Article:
Baby Colic Relief Omaha NE

Traditional remedies for colic usually treat the baby’s intestinal gas. For that, fennel seed (Foeniculum vulgare) ranks as one of the world’s most popular remedies. It contains essential oils that warm the stomach, increasing movement in the intestines.

Nathan Grant Asher
(402) 559-5380
982185 Nebraska Medical Ctr
Omaha, NE
Specialty
Pediatrics

Data Provided by:
Lois Janelle Starr
(402) 614-9761
982185 Nebraska Medical Ctr
Omaha, NE
Specialty
Pediatrics

Data Provided by:
Scott Andrew Clements
(402) 559-5380
982185 Nebraska Medical Ctr
Omaha, NE
Specialty
Pediatrics

Data Provided by:
Mark Harry Fleisher, MD
(402) 559-5326
985575 Nebraska Medical Ctr
Omaha, NE
Specialties
Psychiatry, Neurodevelopmental Disabilities (Pediatrics)
Gender
Male
Education
Medical School: Univ Of Ne Coll Of Med, Omaha Ne 68198
Graduation Year: 1987
Hospital
Hospital: N H S Univ Nebraska Med Ctr, Omaha, Ne; Richard Young Ctr, Omaha, Ne
Group Practice: University Med Assoc; University Medical Associates Univ Of Nebraska Medical Ctr

Data Provided by:
Ann Haskins Olney, MD
(402) 559-9587
985440 Nebraska Medical Ctr
Omaha, NE
Specialties
Pediatrics
Gender
Female
Education
Medical School: Univ Of Ne Coll Of Med, Omaha Ne 68198
Graduation Year: 1981

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Michael John steve Simulescu
(402) 559-5380
982185 Nebraska Medical Ctr
Omaha, NE
Specialty
Pediatrics

Data Provided by:
Harold Arthur Kaftan, MD
(402) 559-6750
PO Box 981205,
Omaha, NE
Specialties
Pediatrics, Neonatal-Perinatal Medicine
Gender
Male
Education
Medical School: Med Coll Of Wi, Milwaukee Wi 53226
Graduation Year: 1990

Data Provided by:
Sharon R Stoolman
(402) 559-9800
988095 Nebraska Medical Ctr
Omaha, NE
Specialty
Pediatrics

Data Provided by:
Helen Bergado Lovell, MD
(402) 559-7344
982169 Nebraska Medical Ctr
Omaha, NE
Specialties
Pediatrics, Pediatric Nephrology
Gender
Female
Education
Medical School: Univ Of Ca, San Francisco, Sch Of Med, San Francisco Ca 94143
Graduation Year: 1976

Data Provided by:
Karina Dierks
(402) 559-5380
982185 Nebraska Medical Ctr
Omaha, NE
Specialty
Pediatrics

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Treating Colic

Provided by: 

By Karta Purkh Singh Khalsa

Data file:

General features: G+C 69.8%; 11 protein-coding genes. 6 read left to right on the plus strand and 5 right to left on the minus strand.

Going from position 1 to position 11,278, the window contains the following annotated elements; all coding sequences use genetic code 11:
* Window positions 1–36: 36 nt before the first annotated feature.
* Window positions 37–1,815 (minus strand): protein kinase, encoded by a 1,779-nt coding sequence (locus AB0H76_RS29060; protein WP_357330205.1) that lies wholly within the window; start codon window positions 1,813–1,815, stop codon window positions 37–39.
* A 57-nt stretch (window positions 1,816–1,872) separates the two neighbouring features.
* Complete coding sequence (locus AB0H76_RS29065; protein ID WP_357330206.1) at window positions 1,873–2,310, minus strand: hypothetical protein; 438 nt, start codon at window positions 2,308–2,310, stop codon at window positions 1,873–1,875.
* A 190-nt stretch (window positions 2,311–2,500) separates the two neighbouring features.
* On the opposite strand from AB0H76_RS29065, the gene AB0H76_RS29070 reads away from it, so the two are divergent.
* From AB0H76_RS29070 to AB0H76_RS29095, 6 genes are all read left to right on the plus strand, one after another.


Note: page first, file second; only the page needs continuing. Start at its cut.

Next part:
If you frequently march the halls at 2 a.m. with a bawling baby, you’d probably gladly sacrifice a right arm for an effective colic remedy. Fortunately, you only have to cough up a couple bucks at the health food store. Fennel is here to save the night.

Just what constitutes colic? Doctors define it as an infant crying at least three hours daily, three days a week, for more than three weeks. In the Western world, colic afflicts 15 to 30 percent of newborns. Although physically benign, according to mainstream medical thought, colic can emotionally devastate the parents—and it can’t be pleasant for the baby either.

The party line in conventional medicine states that colic results from an immature development of the nervous system and not from indigestion or pain. Dicyclomine, a prescription drug for colic, sedates the brain by inhibiting neurotransmitters. It also causes a slew of side effects—such as breathing difficulties, seizures, and even death.

In contrast, traditional remedies for colic usually treat the baby’s intestinal gas. For that, fennel seed (Foeniculum vulgare) ranks as one of the world’s most popular remedies. It contains essential oils that warm the stomach, increasing movement in the intestines. How the oils work remains unclear, but it appears that they dilate the vessels of the gut, increasing blood flow and speeding the metabolic rate of the digestive tissues. Consequently, food moves through the GI tract faster. The less time food sits in the gut, the less time gas has to form.

In 2005, a randomized, double-blind, placebo-controlled trial studied 93 breastfed colicky infants. For seven days, they received a dose of fennel mixture twice daily before breastfeeding. Crying time dropped on average two hours per day in 85.4 percent of infants in the fennel group, compared to 48.9 percent for the placebo. Better yet, no adverse reactions occurred.

To try this remedy, you can buy “gripe water” (bottled water containing fennel or other anti-colic herbs) through drugstores and health food stores. Dill seed, which is closely related to fennel, as well as chamomile, lemon balm, and ginger are also common ingredients, depending on the formula. You also can brew your own fennel tea. Simply simmer 1 tablespoon of fennel seeds in 1 cup of water for 15 minutes. Strain out the seeds, allow the tea to cool, and give it to the baby by the teaspoon until symptoms improve. For infants less than 12 months old, avoid adding honey, which can cause botulism in babies that young. Otherwise, sweeten away—and a spoonful of fennel will help the colic go down!

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